Stanley Unwin (publisher)

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Sir Stanley Unwin, KCMG (19 December 1884 – 13 October 1968) was a British publisher, founder of the George Allen and Unwin Ltd UK house in 1914. This published serious and sometimes controversial authors like Bertrand Russell and Mahatma Gandhi.

Unwin lived for some years in Handen Road in Lee in south-east London. His niece was the children's writer Ursula Moray Williams.[1]

In 1936, J. R. R. Tolkien submitted The Hobbit for publication and Unwin paid his ten-year-old son Rayner Unwin a shilling[2] to write a report on the manuscript. Rayner's favourable response prompted Unwin to publish the book. Once the book became a success, Unwin asked Tolkien for a sequel, which eventually became The Lord of the Rings. Unwin died in 1968 and was honoured with a Blue Plaque at his former home.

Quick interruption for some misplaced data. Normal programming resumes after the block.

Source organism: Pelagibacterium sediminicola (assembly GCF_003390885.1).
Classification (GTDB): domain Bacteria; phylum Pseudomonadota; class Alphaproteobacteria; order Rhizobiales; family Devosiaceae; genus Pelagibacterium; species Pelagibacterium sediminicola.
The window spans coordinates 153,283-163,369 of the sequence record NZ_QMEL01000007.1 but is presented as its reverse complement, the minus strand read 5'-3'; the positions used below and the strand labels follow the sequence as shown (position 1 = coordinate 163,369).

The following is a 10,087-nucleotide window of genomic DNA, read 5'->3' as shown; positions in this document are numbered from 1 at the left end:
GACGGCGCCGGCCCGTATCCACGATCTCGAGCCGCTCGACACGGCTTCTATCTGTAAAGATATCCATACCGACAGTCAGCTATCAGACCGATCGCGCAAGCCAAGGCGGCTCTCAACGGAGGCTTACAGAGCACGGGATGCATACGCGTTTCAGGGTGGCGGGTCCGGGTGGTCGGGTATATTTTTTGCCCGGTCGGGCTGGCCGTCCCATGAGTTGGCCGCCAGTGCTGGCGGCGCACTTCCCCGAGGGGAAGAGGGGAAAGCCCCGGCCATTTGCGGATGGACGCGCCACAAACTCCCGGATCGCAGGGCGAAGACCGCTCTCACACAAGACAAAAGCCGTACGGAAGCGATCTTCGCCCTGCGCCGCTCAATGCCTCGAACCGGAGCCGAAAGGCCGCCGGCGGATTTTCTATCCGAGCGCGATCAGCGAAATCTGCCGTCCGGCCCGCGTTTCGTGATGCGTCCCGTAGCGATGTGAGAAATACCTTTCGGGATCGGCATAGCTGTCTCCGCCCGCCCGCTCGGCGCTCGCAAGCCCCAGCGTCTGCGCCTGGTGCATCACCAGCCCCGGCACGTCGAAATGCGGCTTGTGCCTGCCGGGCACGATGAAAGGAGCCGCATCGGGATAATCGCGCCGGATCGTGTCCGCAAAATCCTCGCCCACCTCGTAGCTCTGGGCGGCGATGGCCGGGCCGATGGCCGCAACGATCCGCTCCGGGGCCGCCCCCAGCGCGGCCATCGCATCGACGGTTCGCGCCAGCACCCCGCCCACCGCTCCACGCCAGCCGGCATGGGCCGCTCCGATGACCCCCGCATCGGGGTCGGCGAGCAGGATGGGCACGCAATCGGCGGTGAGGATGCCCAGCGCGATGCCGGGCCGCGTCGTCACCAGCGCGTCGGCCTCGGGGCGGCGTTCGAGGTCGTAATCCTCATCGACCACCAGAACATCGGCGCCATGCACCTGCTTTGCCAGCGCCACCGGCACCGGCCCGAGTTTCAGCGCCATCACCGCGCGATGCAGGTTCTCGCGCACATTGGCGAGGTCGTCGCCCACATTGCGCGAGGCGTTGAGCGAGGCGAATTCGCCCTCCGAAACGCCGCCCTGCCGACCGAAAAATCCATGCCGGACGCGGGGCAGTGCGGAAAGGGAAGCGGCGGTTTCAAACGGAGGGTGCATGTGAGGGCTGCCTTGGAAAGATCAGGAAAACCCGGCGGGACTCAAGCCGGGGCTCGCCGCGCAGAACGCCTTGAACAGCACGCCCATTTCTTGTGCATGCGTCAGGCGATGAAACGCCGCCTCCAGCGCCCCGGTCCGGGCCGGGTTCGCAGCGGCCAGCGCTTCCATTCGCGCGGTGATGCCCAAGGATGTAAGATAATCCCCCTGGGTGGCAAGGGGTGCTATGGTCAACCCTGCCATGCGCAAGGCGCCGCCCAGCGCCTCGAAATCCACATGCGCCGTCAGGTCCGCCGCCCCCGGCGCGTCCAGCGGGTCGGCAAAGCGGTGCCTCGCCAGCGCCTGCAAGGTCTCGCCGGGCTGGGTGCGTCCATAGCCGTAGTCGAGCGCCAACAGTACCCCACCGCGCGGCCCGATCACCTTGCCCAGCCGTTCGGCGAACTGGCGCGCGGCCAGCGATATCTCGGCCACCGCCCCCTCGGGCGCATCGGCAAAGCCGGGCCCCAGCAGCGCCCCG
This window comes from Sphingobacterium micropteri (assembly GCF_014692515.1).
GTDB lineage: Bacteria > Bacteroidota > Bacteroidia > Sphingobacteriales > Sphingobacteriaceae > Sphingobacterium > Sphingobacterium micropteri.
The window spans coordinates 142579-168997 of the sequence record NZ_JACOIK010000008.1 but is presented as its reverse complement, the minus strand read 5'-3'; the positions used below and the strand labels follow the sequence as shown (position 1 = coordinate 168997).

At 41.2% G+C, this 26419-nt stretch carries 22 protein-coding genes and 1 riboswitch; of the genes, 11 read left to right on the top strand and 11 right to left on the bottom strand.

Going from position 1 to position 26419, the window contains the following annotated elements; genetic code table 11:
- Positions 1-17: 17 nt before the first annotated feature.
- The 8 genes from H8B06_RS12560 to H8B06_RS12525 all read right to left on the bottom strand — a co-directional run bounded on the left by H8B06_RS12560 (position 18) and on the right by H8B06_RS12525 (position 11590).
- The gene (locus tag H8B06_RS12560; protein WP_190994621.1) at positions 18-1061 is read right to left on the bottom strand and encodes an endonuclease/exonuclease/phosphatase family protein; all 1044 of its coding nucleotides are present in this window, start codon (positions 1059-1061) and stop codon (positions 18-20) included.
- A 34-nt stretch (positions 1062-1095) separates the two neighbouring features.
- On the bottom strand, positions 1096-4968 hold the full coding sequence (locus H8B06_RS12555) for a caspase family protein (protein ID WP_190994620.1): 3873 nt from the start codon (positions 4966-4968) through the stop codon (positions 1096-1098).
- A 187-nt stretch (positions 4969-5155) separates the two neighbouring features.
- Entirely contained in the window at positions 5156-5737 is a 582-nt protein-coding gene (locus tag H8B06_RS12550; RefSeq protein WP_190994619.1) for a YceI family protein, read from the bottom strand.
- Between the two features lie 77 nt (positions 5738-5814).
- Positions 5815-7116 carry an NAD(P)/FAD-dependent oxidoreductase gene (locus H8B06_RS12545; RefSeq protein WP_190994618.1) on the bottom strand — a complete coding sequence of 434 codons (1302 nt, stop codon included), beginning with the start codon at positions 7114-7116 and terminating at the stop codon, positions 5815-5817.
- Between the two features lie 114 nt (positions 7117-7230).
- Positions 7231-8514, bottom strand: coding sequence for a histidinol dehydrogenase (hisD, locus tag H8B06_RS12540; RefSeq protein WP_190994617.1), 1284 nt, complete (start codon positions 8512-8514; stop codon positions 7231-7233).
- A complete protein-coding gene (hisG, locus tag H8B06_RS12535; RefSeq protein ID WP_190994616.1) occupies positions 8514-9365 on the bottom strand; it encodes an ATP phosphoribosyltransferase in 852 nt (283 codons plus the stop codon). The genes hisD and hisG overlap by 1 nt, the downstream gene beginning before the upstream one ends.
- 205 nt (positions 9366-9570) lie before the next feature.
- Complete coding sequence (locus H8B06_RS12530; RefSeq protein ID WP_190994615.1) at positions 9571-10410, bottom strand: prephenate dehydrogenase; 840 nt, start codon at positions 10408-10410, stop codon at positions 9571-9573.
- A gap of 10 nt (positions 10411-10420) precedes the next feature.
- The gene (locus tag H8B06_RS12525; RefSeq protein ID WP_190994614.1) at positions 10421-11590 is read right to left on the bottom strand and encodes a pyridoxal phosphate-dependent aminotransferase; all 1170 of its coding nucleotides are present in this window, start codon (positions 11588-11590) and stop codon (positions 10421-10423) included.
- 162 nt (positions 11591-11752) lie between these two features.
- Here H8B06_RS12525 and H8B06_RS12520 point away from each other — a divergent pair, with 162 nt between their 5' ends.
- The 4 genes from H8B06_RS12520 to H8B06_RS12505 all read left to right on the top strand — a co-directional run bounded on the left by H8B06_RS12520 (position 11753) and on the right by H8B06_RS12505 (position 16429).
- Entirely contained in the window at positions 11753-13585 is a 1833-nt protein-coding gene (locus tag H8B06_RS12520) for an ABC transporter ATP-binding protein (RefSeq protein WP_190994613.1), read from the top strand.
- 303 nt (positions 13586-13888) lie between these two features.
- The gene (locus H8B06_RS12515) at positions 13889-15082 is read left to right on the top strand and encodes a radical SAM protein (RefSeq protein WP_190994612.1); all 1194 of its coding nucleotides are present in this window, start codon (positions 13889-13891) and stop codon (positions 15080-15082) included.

Allen and Unwin corporate logo

References[edit]

  1. ^ "Obituaries: Ursula Moray Williams". The Independent. London, UK: INM. 7 November 2006. Retrieved 20 February 2016. 
  2. ^ Plimmer, Charlotte and Denis (21 October 2015). "JRR Tolkien: 'Film my books? Its easier to film the Odyssey'". The Daily Telegraph. London, UK: TMG. Retrieved 20 February 2016. 

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